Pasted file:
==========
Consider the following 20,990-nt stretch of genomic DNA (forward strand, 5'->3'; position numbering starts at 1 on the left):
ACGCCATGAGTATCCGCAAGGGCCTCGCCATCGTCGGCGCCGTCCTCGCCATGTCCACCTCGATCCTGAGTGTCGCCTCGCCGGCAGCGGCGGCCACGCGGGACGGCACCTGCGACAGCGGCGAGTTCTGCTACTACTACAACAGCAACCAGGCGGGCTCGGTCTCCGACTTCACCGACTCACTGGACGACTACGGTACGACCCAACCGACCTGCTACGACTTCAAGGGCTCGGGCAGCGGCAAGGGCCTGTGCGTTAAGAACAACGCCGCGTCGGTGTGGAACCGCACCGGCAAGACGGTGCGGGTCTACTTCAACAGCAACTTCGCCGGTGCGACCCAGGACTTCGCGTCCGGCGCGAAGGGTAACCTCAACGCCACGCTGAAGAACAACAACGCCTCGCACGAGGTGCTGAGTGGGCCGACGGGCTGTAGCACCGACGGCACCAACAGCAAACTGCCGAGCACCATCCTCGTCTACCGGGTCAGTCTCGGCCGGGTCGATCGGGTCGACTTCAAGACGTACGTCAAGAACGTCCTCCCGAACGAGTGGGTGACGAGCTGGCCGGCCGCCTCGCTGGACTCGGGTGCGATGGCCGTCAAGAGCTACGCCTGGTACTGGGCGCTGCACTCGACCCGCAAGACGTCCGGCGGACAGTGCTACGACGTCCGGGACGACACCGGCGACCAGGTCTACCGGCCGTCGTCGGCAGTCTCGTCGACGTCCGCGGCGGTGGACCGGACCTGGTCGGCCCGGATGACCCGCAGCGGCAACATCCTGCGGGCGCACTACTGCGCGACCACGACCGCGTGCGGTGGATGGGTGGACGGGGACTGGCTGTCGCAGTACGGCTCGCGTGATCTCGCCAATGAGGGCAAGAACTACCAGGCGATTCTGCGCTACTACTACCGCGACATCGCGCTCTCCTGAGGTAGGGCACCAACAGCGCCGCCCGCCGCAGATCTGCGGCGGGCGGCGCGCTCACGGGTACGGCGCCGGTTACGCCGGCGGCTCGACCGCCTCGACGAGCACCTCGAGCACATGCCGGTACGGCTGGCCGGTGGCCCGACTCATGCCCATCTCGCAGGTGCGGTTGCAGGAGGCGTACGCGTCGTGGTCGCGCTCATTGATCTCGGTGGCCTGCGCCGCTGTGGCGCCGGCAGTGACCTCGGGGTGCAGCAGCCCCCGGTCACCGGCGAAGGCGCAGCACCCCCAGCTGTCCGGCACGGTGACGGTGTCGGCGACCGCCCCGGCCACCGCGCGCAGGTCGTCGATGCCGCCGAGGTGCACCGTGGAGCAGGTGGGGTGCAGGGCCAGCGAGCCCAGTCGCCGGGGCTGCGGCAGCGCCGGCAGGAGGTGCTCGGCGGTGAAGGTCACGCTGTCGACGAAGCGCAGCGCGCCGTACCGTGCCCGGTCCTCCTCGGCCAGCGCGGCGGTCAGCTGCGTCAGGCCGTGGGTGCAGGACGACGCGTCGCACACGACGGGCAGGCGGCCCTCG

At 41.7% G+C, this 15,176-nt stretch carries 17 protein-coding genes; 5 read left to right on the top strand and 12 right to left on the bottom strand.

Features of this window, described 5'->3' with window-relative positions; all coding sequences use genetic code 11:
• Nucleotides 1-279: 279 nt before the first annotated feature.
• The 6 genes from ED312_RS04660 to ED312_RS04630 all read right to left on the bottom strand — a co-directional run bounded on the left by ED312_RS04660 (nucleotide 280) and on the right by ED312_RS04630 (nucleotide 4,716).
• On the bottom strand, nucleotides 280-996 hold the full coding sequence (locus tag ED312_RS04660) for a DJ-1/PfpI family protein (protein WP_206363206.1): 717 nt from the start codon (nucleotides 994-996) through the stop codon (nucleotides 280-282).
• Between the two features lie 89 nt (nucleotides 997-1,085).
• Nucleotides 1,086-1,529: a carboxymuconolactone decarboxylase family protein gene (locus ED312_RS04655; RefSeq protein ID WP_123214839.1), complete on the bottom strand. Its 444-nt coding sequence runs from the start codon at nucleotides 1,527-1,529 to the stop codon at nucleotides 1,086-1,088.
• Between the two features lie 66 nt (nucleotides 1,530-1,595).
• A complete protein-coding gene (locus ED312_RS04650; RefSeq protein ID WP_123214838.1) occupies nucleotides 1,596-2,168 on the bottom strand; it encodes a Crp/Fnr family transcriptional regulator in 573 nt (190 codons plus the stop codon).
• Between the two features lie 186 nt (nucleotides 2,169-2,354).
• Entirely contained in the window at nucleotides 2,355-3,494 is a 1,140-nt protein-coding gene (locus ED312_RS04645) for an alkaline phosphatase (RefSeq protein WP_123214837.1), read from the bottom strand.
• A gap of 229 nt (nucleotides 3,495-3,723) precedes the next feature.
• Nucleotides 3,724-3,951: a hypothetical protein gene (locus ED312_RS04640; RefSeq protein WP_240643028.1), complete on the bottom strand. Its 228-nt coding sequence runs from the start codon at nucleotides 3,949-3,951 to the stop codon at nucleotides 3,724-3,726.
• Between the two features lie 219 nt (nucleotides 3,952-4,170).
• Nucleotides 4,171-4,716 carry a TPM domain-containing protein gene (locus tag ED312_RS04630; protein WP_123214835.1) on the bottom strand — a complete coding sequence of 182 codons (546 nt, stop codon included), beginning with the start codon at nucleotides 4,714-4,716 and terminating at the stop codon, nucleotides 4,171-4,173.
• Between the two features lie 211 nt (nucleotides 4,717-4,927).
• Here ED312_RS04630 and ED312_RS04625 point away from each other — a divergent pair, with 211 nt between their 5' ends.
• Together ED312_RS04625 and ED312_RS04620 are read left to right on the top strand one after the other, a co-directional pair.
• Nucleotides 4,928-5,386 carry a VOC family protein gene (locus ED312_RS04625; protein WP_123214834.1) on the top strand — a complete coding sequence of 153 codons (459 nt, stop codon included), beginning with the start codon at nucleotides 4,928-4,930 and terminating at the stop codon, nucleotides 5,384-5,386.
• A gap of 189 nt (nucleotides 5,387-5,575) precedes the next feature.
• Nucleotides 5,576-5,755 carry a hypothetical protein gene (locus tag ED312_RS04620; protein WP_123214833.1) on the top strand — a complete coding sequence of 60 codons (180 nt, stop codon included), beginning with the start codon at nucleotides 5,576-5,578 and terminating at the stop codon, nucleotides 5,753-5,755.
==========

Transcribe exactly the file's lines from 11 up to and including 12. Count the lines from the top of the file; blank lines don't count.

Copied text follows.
• A complete protein-coding gene (locus ED312_RS04650; RefSeq protein ID WP_123214838.1) occupies nucleotides 1,596-2,168 on the bottom strand; it encodes a Crp/Fnr family transcriptional regulator in 573 nt (190 codons plus the stop codon).
• Between the two features lie 186 nt (nucleotides 2,169-2,354).